on a Spanish installation this translates to:

C:\Documents and Settings\<USERNAME>\Configuración local\
Datos de programa\Google\Chrome\Application

ChromeDriver looks for Chrome in the default location and if it doesn’t find it, it returns the (wonderfully descriptive) error message quoted at the beginning of the post.

The ‘fix’

The following code allows me to launch ChromeDriver successfully (using the python bindings):

import unittest
from selenium import webdriver

class Test_Login(unittest.TestCase):
    def setUp(self):
        chromeOptions = webdriver.ChromeOptions()
        chromeOptions.binary_location = "C:\\Documents and Setting\\myusername\\Configuración local\\Datos de programa\\Google\\Chrome\\Application\\chrome.exe"

        self.driver = webdriver.Chrome(chrome_options=chromeOptions)

So, now that the (bloody) tools are correctly configured I can actually start writing the tests. Hooray!

‘continue’ versus ‘else if’

When looping over an array and taking different actions based on the the contents of each array entry the traditional approach is to use an ‘if’ with an ‘else if’. I think that, in these circumstances, code becomes more readable if we use an ‘if’ with a ‘continue’.

Let’s take a list of things (we’ll do this in javascript)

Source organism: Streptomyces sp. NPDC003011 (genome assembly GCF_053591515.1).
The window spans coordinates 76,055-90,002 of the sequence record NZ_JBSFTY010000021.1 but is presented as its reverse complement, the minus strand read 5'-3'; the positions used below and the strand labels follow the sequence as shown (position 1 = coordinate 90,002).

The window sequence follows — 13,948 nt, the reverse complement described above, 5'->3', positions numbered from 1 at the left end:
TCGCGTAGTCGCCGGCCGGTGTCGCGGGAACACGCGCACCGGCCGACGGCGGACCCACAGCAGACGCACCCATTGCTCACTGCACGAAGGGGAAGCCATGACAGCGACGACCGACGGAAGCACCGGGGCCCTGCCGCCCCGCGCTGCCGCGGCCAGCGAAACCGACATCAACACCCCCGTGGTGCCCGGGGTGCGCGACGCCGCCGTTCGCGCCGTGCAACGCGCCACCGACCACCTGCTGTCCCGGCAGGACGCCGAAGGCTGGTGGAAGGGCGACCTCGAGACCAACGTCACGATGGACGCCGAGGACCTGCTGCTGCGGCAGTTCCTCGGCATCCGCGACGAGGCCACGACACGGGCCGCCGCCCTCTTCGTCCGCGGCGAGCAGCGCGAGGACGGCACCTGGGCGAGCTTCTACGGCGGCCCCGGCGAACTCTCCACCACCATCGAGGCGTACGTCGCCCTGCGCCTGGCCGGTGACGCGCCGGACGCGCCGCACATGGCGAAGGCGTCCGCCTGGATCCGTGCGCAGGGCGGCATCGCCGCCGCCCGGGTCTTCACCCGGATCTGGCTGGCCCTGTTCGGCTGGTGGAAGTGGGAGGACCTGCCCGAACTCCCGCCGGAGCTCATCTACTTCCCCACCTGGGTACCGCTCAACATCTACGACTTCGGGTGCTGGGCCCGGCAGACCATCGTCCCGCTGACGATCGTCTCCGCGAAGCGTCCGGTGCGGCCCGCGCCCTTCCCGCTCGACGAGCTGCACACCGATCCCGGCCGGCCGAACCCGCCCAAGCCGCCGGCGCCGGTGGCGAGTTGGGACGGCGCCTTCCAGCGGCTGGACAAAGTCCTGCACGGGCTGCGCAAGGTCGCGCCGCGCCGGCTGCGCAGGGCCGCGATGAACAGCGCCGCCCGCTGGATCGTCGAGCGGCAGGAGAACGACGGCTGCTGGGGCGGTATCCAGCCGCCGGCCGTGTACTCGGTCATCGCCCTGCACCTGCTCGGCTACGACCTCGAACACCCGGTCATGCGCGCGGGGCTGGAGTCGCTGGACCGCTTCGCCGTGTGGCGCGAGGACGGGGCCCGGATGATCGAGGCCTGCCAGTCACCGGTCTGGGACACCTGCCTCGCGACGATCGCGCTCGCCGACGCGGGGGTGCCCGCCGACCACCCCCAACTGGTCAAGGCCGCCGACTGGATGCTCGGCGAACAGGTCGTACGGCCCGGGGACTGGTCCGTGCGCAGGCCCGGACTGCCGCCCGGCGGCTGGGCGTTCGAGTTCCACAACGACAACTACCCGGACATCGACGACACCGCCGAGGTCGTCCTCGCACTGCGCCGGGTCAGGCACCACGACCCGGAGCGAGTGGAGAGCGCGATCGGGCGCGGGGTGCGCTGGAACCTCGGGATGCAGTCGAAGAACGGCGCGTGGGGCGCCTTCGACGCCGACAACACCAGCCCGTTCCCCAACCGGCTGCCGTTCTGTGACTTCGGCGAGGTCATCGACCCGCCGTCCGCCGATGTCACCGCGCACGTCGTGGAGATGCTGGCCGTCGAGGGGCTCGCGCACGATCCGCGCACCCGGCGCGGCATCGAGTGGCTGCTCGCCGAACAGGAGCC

var fooBar = ["foo","bar"];

and loop over it using ‘continue’

for (var x=0; x&lt;=fooBar.length;x++){
    if (fooBar[x] === "foo"){
        console.log("we have foo");
if (fooBar[x] === "bar"){
    console.log("we have bar");

and then lets loop over it again, this time using ‘else if’

for (var x=0; x&lt;=fooBar.length;x++){
    if (fooBar[x] === "foo"){
        console.log("we have foo");
    else if (fooBar[x] === "bar"){
        console.log("we have bar");

I like the ‘continue’ snippet. It’s just that little bit easier for me to read. That little bit more explicit. The paths through the code are clearer to the naked eye.

js.perf suggests that using “continue” instead of “else if” within a “for” loop introduces a minimal, barely noticeable performance dip:

I’m a ‘continue’ man from now on.